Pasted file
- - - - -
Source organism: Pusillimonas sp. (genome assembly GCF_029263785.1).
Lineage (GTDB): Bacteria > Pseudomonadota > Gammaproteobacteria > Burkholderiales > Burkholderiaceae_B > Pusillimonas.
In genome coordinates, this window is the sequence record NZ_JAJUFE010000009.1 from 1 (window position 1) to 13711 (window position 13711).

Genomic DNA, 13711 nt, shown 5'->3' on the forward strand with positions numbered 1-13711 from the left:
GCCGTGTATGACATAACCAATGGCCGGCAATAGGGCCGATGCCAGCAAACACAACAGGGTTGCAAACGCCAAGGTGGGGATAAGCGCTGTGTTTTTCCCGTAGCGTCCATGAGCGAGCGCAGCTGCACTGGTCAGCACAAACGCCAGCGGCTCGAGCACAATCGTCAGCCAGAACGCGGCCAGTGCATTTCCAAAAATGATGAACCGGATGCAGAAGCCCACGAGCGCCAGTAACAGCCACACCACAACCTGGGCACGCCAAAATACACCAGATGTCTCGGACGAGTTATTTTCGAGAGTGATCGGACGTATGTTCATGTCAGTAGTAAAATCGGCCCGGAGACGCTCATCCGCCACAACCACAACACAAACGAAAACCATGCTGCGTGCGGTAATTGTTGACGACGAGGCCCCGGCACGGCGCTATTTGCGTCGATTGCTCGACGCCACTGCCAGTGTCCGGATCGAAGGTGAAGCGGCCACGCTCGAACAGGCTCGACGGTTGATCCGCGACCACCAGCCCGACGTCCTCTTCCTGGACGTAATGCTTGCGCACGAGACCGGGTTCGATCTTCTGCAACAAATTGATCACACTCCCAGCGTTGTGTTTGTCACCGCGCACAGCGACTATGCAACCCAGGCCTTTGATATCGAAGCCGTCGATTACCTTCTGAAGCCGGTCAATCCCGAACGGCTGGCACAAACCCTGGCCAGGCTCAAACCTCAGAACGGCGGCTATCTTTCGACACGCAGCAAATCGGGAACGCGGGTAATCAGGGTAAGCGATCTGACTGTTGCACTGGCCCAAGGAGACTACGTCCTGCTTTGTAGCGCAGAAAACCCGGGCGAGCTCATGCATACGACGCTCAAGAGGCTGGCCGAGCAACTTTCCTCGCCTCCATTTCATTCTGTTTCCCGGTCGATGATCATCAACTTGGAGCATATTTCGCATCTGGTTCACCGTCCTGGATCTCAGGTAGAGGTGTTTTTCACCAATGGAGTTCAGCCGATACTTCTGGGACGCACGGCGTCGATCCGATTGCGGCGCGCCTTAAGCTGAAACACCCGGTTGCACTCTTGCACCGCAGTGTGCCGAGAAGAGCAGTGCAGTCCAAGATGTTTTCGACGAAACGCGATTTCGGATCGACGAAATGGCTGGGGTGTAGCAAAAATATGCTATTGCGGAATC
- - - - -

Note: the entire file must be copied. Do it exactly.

Source organism: Pusillimonas sp. (genome assembly GCF_029263785.1).
Lineage (GTDB): Bacteria > Pseudomonadota > Gammaproteobacteria > Burkholderiales > Burkholderiaceae_B > Pusillimonas.
In genome coordinates, this window is the sequence record NZ_JAJUFE010000009.1 from 1 (window position 1) to 13711 (window position 13711).

Genomic DNA, 13711 nt, shown 5'->3' on the forward strand with positions numbered 1-13711 from the left:
GCCGTGTATGACATAACCAATGGCCGGCAATAGGGCCGATGCCAGCAAACACAACAGGGTTGCAAACGCCAAGGTGGGGATAAGCGCTGTGTTTTTCCCGTAGCGTCCATGAGCGAGCGCAGCTGCACTGGTCAGCACAAACGCCAGCGGCTCGAGCACAATCGTCAGCCAGAACGCGGCCAGTGCATTTCCAAAAATGATGAACCGGATGCAGAAGCCCACGAGCGCCAGTAACAGCCACACCACAACCTGGGCACGCCAAAATACACCAGATGTCTCGGACGAGTTATTTTCGAGAGTGATCGGACGTATGTTCATGTCAGTAGTAAAATCGGCCCGGAGACGCTCATCCGCCACAACCACAACACAAACGAAAACCATGCTGCGTGCGGTAATTGTTGACGACGAGGCCCCGGCACGGCGCTATTTGCGTCGATTGCTCGACGCCACTGCCAGTGTCCGGATCGAAGGTGAAGCGGCCACGCTCGAACAGGCTCGACGGTTGATCCGCGACCACCAGCCCGACGTCCTCTTCCTGGACGTAATGCTTGCGCACGAGACCGGGTTCGATCTTCTGCAACAAATTGATCACACTCCCAGCGTTGTGTTTGTCACCGCGCACAGCGACTATGCAACCCAGGCCTTTGATATCGAAGCCGTCGATTACCTTCTGAAGCCGGTCAATCCCGAACGGCTGGCACAAACCCTGGCCAGGCTCAAACCTCAGAACGGCGGCTATCTTTCGACACGCAGCAAATCGGGAACGCGGGTAATCAGGGTAAGCGATCTGACTGTTGCACTGGCCCAAGGAGACTACGTCCTGCTTTGTAGCGCAGAAAACCCGGGCGAGCTCATGCATACGACGCTCAAGAGGCTGGCCGAGCAACTTTCCTCGCCTCCATTTCATTCTGTTTCCCGGTCGATGATCATCAACTTGGAGCATATTTCGCATCTGGTTCACCGTCCTGGATCTCAGGTAGAGGTGTTTTTCACCAATGGAGTTCAGCCGATACTTCTGGGACGCACGGCGTCGATCCGATTGCGGCGCGCCTTAAGCTGAAACACCCGGTTGCACTCTTGCACCGCAGTGTGCCGAGAAGAGCAGTGCAGTCCAAGATGTTTTCGACGAAACGCGATTTCGGATCGACGAAATGGCTGGGGTGTAGCAAAAATATGCTATTGCGGAATC